“My identity, freedom and safety is my right and I should be able to talk freely about that.”
said Nijab, a 17 years old girl from the colony, during one of the art workshops I was conducting with
the youth on how to co-create safe open spaces with their colony.
The statement stayed with me. I remember asking myself how I can create continued and sustained creative engagements to highlight the impacts of growing up in vulnerable environments have on us emotionally, socially and spatially, especially from the perspective of the youth, as they are most impacted by it and yet have very little agency in shaping it.
Nijab lives in a slum rehabilitation colony named Natwar Parekh Colony. This neighborhood has a population of a 3 tier city on a 5 hectare land. It is situated in one of the most polluted and densest parts of Mumbai called Govandi, a neighborhood that is infamously identified as unsafe and criminalized. Cases of theft, murders, domestic violence, suicides are routinely occuring within Govandi. The rudimentary construction and infrastructure provides little to no sunlight or proper air ventilation for the residents of the colony, and the lack of open spaces keeps the residents limited to their 225 sq.ft apartments. Furthermore, the 4.5 meter narrow alleyways between the buildings are often littered with garbage, hauled over by the residents from their balconies. The garbage mixed with sewage leaking from broken drainage lines, renders these ‘open spaces’ unusable. It is home to nearly 3000 children and young adults growing up in an extremely vulnerable environment and often find the need to hide their addresses in order to get admissions in proper schools.
As part of my work at Community Design Agency, I have been closely working the residents of this neighbourhood and lead the public art and design front at the studio. While our work in that neighbourhood began with the intent to improve the hard infrastructures of the colony such as sewage, drainage and waste issues, it was supported by softer art-led interventions that brought the community together to bring about change in their physical surroundings. What emerged beautifully was how this approach garnered a lot more interest with the youth of the colony as they felt a sense of agency within their own neighborhoods, one that lacked and got blanketed by large infrastructural issues that weren't in their control.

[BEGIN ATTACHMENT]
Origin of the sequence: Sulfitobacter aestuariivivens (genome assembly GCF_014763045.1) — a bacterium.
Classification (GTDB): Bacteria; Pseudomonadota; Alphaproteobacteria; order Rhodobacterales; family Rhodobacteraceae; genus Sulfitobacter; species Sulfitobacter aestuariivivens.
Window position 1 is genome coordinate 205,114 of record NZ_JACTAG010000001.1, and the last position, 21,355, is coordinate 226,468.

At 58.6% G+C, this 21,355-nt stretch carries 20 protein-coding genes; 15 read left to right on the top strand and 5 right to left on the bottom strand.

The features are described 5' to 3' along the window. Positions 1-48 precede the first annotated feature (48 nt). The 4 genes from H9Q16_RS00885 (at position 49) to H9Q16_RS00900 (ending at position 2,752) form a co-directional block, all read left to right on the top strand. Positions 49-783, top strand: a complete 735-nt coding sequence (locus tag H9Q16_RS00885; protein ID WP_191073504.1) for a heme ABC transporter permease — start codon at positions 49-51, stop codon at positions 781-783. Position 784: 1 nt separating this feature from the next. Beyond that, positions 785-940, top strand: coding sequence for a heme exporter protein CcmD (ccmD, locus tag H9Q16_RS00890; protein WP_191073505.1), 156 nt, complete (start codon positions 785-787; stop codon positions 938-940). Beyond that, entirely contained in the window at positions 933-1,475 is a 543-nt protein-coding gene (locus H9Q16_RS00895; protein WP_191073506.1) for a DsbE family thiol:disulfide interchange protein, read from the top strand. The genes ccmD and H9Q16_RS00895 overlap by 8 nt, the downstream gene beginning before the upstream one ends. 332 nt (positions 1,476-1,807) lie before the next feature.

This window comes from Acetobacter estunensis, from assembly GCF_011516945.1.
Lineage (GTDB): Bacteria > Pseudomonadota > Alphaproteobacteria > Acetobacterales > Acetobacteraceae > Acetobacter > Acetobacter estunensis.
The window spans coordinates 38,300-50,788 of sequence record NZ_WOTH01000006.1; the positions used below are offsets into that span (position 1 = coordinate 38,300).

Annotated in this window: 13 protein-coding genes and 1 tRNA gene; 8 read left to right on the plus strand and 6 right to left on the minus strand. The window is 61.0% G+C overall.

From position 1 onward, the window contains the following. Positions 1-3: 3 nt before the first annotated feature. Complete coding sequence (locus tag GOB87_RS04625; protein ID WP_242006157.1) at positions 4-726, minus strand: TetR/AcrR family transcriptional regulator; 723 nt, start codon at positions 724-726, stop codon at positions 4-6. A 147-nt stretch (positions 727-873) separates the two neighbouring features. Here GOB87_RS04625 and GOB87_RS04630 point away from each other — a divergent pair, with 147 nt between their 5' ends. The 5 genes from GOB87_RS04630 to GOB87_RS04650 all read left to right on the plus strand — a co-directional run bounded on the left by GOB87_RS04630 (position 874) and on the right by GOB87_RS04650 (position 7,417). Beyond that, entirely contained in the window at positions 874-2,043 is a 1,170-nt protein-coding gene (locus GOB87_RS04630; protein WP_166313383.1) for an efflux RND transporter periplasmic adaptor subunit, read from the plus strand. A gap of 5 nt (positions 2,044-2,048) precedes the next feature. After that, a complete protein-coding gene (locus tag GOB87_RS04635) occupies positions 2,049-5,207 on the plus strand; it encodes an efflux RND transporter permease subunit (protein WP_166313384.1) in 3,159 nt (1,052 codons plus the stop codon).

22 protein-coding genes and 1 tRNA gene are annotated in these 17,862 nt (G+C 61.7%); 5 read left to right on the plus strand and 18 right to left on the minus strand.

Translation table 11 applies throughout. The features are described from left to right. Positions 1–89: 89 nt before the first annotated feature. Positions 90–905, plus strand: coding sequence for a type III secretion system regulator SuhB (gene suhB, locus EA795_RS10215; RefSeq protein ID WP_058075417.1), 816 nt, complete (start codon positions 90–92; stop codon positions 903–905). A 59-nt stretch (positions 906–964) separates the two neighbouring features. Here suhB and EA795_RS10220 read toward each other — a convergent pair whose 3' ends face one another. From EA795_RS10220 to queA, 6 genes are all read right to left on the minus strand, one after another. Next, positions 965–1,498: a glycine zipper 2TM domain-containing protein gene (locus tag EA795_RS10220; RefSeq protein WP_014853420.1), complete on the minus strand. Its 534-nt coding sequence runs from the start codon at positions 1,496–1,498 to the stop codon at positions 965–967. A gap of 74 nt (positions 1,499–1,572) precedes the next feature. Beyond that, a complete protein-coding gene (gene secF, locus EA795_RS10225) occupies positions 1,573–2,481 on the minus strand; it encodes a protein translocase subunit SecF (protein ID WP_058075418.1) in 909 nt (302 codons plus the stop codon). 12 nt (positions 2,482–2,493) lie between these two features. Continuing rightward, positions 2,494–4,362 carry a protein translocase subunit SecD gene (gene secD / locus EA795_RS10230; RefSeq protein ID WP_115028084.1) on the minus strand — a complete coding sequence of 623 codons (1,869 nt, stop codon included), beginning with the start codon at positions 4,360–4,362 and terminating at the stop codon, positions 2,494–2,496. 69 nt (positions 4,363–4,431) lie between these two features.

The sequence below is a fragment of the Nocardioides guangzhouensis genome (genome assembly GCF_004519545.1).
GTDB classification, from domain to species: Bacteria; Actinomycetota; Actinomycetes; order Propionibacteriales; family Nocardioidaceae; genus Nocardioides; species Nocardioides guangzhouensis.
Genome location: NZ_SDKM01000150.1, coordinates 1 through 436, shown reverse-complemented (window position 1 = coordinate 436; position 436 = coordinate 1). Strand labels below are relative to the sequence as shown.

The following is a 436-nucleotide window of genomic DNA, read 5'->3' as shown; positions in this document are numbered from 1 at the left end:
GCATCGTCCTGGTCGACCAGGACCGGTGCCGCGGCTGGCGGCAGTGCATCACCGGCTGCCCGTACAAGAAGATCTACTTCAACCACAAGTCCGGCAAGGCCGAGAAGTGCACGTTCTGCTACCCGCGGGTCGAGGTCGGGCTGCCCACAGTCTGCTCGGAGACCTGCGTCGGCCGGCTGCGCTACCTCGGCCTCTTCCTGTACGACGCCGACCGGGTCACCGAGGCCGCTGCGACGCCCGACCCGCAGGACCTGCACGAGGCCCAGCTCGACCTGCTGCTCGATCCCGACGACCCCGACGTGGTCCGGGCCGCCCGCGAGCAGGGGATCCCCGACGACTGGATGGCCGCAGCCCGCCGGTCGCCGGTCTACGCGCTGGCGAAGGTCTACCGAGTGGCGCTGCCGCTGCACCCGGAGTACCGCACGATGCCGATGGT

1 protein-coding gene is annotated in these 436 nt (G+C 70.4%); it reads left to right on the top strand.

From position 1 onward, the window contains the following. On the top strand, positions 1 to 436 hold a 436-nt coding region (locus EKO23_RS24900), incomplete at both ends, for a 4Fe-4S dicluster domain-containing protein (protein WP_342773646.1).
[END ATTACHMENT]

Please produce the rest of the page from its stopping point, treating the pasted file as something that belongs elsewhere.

Post the 1st wave of Covid-19, we attempted to tackle this issue with another mapping exercise to understand gender based access for social activities within the neighbourhood. The process revealed a startling disparity between spots marked as safe by the girls and the ones marked as safe by boys. Conversations about certain elements that make a space unsafe and safe highlighted that the lack of good lighting, appropriate furniture, distribution of seating spots within the neighbourhood made these spaces inaccessible for girls.
The youth began asking if they can have a space that belongs to them all. They identified an open space, that was usually occupied for drugs and alcoholic activities, and were determined to reclaim it through the arts. I facilitated workshops to visualise the elements of this new space in the making. From designing to implementation, the whole process felt like a mini festival in the making. The joys and enthusiasm of the youth was unmatched and brought all their parents and sibling to participate in the process of making a space for all.
Social nook #1 “Haq se, Govandi” (my pride, Govandi)
Our first art intervention was a mural “ Haq se, Govandi” (my pride, Govandi), painted by the led to real physical and infrastructural changes within the neighbourhood. It was followed by a second one, titled "Yeh Humara Ghar Hai"(This is our home). It's been over two year since we did the very first mural and a year since the second one. Girls that would never step out beyond 8pm have now started occupying the space later in the night. Families feel safe to send their children, and sometimes join them too. It continues to offer a clean environment for people to work, play or just and do nothing. The community wishes to continue to highlight these issues through artistic interventions and bring about other infrastructural improvements within the neighbourhood.
Social nook #2 " Yeh Humara Ghar Hai" (This is our home)
In an increasingly polarized world, to have shared moments of joy is a form of resilience and art has the strength to facilitate this.